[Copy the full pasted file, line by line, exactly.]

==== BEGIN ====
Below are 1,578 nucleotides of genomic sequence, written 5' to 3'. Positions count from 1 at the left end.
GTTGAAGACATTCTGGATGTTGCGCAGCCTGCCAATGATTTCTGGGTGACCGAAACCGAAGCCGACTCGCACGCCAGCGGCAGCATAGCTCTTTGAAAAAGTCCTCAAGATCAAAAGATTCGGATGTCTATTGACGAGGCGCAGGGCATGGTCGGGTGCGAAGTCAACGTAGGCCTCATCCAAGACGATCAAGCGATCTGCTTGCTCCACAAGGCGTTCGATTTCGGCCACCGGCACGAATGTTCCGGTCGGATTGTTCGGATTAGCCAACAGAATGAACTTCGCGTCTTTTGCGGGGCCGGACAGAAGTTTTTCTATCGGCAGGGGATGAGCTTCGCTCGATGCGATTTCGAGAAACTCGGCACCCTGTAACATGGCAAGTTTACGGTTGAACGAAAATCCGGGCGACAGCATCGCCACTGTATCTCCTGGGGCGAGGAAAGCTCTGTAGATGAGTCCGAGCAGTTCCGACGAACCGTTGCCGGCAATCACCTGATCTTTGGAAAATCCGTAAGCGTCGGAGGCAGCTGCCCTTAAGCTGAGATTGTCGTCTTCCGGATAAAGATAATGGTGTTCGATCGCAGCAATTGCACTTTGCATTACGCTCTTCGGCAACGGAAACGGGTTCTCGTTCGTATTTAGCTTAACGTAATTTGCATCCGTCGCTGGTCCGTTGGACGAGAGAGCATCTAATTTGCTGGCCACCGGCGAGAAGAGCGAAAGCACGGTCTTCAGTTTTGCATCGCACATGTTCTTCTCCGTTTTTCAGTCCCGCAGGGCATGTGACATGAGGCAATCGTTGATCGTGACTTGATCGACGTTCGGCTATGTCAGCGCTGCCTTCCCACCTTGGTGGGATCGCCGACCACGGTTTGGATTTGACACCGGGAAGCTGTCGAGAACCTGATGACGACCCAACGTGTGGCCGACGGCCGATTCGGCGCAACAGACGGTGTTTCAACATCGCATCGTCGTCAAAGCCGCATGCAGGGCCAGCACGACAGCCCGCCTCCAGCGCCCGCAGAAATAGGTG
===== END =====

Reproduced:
Below are 1,578 nucleotides of genomic sequence, written 5' to 3'. Positions count from 1 at the left end.
GTTGAAGACATTCTGGATGTTGCGCAGCCTGCCAATGATTTCTGGGTGACCGAAACCGAAGCCGACTCGCACGCCAGCGGCAGCATAGCTCTTTGAAAAAGTCCTCAAGATCAAAAGATTCGGATGTCTATTGACGAGGCGCAGGGCATGGTCGGGTGCGAAGTCAACGTAGGCCTCATCCAAGACGATCAAGCGATCTGCTTGCTCCACAAGGCGTTCGATTTCGGCCACCGGCACGAATGTTCCGGTCGGATTGTTCGGATTAGCCAACAGAATGAACTTCGCGTCTTTTGCGGGGCCGGACAGAAGTTTTTCTATCGGCAGGGGATGAGCTTCGCTCGATGCGATTTCGAGAAACTCGGCACCCTGTAACATGGCAAGTTTACGGTTGAACGAAAATCCGGGCGACAGCATCGCCACTGTATCTCCTGGGGCGAGGAAAGCTCTGTAGATGAGTCCGAGCAGTTCCGACGAACCGTTGCCGGCAATCACCTGATCTTTGGAAAATCCGTAAGCGTCGGAGGCAGCTGCCCTTAAGCTGAGATTGTCGTCTTCCGGATAAAGATAATGGTGTTCGATCGCAGCAATTGCACTTTGCATTACGCTCTTCGGCAACGGAAACGGGTTCTCGTTCGTATTTAGCTTAACGTAATTTGCATCCGTCGCTGGTCCGTTGGACGAGAGAGCATCTAATTTGCTGGCCACCGGCGAGAAGAGCGAAAGCACGGTCTTCAGTTTTGCATCGCACATGTTCTTCTCCGTTTTTCAGTCCCGCAGGGCATGTGACATGAGGCAATCGTTGATCGTGACTTGATCGACGTTCGGCTATGTCAGCGCTGCCTTCCCACCTTGGTGGGATCGCCGACCACGGTTTGGATTTGACACCGGGAAGCTGTCGAGAACCTGATGACGACCCAACGTGTGGCCGACGGCCGATTCGGCGCAACAGACGGTGTTTCAACATCGCATCGTCGTCAAAGCCGCATGCAGGGCCAGCACGACAGCCCGCCTCCAGCGCCCGCAGAAATAGGTG